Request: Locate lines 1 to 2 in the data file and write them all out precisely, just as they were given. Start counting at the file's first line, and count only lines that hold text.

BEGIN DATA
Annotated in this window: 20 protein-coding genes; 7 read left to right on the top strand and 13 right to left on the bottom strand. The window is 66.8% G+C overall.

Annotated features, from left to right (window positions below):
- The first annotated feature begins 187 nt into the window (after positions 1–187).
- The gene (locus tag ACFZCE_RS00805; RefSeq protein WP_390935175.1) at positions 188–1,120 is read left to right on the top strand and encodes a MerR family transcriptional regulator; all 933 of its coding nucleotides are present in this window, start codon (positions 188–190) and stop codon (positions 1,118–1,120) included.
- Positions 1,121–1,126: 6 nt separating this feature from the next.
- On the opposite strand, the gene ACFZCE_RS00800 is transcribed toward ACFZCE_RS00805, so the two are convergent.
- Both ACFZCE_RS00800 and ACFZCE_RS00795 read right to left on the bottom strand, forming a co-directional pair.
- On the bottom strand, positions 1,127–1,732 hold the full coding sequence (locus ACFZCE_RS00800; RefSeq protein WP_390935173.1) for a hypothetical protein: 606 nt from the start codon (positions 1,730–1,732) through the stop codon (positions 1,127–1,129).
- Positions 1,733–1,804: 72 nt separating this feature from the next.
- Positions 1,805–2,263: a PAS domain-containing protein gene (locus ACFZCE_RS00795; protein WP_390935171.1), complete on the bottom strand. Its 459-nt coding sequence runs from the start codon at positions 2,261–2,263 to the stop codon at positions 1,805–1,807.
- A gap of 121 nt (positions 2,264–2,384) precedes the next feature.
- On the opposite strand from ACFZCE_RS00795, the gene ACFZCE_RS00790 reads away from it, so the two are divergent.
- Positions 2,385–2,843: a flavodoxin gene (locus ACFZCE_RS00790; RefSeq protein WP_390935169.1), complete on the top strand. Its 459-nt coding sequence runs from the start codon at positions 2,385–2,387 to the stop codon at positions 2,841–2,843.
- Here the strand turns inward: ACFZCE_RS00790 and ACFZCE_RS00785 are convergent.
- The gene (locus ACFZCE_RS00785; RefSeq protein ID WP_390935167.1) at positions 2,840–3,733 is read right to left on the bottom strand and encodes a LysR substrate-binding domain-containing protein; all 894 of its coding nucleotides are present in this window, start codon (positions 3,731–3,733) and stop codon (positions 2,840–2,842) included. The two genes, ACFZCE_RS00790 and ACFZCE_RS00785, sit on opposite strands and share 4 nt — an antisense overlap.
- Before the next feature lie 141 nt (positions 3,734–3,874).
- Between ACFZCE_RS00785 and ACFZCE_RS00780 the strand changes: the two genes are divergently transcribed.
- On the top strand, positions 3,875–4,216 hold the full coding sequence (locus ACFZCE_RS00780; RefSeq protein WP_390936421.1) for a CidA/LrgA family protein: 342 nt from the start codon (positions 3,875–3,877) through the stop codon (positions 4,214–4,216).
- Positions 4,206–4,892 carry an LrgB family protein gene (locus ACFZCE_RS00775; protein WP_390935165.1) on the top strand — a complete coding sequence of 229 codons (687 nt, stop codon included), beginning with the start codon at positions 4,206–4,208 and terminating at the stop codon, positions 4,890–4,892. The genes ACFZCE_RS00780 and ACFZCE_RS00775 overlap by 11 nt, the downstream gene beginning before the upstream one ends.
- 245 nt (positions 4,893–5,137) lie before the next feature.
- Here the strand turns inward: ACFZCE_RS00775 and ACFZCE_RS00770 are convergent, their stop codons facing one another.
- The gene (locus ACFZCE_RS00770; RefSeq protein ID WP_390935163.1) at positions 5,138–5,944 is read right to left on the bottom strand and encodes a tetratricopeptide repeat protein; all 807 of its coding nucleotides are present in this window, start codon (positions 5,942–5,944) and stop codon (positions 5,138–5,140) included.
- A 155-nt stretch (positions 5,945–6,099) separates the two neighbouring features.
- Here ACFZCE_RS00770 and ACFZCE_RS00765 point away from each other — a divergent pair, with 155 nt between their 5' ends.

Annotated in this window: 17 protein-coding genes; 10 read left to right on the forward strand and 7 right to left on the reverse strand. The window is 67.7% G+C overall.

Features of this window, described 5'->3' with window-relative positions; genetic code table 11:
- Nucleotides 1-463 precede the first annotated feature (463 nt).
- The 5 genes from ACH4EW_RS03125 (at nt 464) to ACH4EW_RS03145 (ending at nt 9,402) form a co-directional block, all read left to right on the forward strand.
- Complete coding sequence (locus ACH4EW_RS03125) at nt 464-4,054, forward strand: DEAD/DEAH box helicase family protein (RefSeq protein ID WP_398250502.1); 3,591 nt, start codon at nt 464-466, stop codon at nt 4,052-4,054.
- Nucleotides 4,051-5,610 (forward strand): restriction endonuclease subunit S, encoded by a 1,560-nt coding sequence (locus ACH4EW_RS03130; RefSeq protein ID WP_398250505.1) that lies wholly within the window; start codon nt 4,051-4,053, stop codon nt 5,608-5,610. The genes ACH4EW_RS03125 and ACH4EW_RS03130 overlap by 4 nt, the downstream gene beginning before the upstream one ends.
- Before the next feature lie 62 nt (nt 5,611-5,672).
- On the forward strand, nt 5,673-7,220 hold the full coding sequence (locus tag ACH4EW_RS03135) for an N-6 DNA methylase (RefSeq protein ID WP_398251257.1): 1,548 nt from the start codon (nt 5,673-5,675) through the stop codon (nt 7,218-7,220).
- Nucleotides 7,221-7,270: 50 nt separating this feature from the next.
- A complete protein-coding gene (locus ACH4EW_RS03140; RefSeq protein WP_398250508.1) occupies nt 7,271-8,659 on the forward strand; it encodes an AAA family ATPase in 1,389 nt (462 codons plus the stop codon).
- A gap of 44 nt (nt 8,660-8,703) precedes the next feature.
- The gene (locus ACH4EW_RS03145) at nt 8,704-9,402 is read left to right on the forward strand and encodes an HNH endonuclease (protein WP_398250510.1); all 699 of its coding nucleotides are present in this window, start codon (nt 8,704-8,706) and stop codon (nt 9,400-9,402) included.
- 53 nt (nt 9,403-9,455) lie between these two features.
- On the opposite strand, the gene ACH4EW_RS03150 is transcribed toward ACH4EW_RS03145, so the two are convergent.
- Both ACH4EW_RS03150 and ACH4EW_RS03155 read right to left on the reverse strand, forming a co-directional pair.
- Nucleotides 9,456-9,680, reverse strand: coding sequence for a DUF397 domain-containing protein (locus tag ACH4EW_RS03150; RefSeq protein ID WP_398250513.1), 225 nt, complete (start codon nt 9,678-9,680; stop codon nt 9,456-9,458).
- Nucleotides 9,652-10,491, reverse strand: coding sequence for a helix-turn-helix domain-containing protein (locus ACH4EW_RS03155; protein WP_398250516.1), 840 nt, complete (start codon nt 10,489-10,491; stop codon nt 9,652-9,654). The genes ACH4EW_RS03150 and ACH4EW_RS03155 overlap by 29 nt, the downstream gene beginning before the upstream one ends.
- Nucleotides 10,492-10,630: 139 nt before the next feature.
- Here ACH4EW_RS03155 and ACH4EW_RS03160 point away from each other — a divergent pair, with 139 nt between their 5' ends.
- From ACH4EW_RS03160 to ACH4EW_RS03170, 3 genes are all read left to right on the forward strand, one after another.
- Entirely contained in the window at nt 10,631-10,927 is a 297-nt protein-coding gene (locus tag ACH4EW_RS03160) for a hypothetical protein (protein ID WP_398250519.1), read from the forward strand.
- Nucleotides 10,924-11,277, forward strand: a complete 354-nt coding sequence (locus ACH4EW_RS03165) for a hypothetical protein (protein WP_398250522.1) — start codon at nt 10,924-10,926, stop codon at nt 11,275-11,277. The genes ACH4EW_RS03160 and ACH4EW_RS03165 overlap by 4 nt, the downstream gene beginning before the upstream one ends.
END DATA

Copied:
Annotated in this window: 20 protein-coding genes; 7 read left to right on the top strand and 13 right to left on the bottom strand. The window is 66.8% G+C overall.

Annotated features, from left to right (window positions below):